Hamburg Chickens: The Turkish Breed

Hamburg Chickens are great looking birds and prolific layers of small white eggs. They are also excellent foragers.

Breed Facts:

Class: Standard: Continental Bantam: Rose Comb, Clean Legged

Size: Standard Male: 5 Ibs. / Standard Female: 4 Ibs. Bantam Male: 26 oz. / Bantam Female: 22 oz. (Black and Spangled varieties may be larger)

Comb, Wattles & Earlobes: Red rose comb covered with small points; moderately large, white earlobes close to head. Red, well-rounded wattles are medium size in males and small in females.

Color: Dark horn beak with grayish blue shanks, unless otherwise noted. They have pinkish white bottoms of their feet. All have reddish bay eyes. Blue Hamburgs are not recognized by the APA, though they are sold by several hatcheries in North America.

Black: Standard black plumage. Black beak and black shanks.

Golden Penciled: Standard golden penciled plumage.

Golden Spangled: Standard golden spangled plumage.

Silver Penciled: Standard silver penciled plumage.

Silver Spangled: Standard silver spangled plumage.

White: Standard white plumage.

Place of Origin: Turkey

Conservation Status: Watch

Special Qualities: An excellent forager. A very good layer of small white eggs.

Silver Spangled Hamburg Bantam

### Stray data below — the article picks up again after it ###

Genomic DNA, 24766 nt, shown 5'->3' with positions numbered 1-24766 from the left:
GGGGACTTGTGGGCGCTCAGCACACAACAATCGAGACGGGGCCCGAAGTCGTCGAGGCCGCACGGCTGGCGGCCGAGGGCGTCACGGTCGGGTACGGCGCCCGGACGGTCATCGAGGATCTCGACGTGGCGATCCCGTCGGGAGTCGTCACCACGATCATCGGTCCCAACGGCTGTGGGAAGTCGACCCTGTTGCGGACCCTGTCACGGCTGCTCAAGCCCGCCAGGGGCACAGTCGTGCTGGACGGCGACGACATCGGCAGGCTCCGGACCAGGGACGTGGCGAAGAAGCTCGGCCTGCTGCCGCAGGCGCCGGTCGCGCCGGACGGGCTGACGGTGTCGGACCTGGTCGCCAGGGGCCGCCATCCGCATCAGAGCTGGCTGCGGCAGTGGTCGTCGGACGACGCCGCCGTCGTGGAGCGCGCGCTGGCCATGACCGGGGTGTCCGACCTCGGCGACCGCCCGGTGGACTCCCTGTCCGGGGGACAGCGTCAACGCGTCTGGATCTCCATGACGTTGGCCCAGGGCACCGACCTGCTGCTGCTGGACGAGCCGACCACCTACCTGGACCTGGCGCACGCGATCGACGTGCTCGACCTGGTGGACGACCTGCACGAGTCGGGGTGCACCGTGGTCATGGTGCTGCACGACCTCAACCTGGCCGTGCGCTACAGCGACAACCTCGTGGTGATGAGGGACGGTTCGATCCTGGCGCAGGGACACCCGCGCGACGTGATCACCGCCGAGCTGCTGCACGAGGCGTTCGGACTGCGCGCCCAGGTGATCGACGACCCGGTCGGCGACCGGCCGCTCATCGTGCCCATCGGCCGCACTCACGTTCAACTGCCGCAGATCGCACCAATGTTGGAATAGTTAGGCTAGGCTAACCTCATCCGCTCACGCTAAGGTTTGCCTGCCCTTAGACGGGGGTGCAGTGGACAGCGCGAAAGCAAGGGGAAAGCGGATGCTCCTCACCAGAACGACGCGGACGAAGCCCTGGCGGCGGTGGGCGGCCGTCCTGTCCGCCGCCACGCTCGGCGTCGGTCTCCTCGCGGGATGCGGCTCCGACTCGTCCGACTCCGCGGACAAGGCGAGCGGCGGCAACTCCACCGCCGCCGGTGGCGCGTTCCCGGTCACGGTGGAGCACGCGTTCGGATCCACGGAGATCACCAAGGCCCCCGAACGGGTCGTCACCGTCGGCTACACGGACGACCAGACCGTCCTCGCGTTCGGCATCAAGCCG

The origin of the breed is a debated topic. Most believe that the breed originated in Holland, but a renowned poultry historian believes that the breed is very old and comes from the area of Turkey. He believes that the breed began being transferred to Holland and Britain as early as the fourteenth century.

These birds are stylish, active, and are actually excellent flyers for a chicken. They have a keen foraging ability and will do very well in a barnyard or backyard setting. They do not do well in confinement.

They are known for their cold hardiness and the hens are early maturing and excellent layers.

They were admitted into the APA in 1874.

Return from Hamburg Chickens to Poultry Breeds

New! Comments

Have your say about what you just read! Leave me a comment in the box below.
Share this page:
Enjoy this page? Please pay it forward. Here's how...

Would you prefer to share this page with others by linking to it?

  1. Click on the HTML link code below.
  2. Copy and paste it, adding a note of your own, into your blog, a Web page, forums, a blog comment, your Facebook account, or anywhere that someone would find this page valuable.


Custom Search